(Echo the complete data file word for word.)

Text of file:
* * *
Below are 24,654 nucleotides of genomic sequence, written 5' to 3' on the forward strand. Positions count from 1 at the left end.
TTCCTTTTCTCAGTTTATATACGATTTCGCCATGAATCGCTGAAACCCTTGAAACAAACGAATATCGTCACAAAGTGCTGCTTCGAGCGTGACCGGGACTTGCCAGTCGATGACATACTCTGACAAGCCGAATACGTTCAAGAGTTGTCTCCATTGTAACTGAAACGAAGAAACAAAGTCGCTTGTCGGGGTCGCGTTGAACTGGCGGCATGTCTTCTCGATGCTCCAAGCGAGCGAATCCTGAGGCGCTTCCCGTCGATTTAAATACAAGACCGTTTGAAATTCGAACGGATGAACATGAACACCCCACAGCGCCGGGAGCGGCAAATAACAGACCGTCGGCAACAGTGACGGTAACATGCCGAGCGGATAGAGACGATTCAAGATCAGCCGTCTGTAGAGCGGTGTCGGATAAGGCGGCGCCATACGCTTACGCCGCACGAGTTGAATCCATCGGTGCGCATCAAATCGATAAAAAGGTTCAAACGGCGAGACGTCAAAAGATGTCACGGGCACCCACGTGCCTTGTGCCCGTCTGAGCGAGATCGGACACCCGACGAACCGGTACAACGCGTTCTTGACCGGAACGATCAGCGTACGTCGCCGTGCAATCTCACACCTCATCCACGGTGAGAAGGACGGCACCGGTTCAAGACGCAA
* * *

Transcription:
Below are 24,654 nucleotides of genomic sequence, written 5' to 3' on the forward strand. Positions count from 1 at the left end.
TTCCTTTTCTCAGTTTATATACGATTTCGCCATGAATCGCTGAAACCCTTGAAACAAACGAATATCGTCACAAAGTGCTGCTTCGAGCGTGACCGGGACTTGCCAGTCGATGACATACTCTGACAAGCCGAATACGTTCAAGAGTTGTCTCCATTGTAACTGAAACGAAGAAACAAAGTCGCTTGTCGGGGTCGCGTTGAACTGGCGGCATGTCTTCTCGATGCTCCAAGCGAGCGAATCCTGAGGCGCTTCCCGTCGATTTAAATACAAGACCGTTTGAAATTCGAACGGATGAACATGAACACCCCACAGCGCCGGGAGCGGCAAATAACAGACCGTCGGCAACAGTGACGGTAACATGCCGAGCGGATAGAGACGATTCAAGATCAGCCGTCTGTAGAGCGGTGTCGGATAAGGCGGCGCCATACGCTTACGCCGCACGAGTTGAATCCATCGGTGCGCATCAAATCGATAAAAAGGTTCAAACGGCGAGACGTCAAAAGATGTCACGGGCACCCACGTGCCTTGTGCCCGTCTGAGCGAGATCGGACACCCGACGAACCGGTACAACGCGTTCTTGACCGGAACGATCAGCGTACGTCGCCGTGCAATCTCACACCTCATCCACGGTGAGAAGGACGGCACCGGTTCAAGACGCAA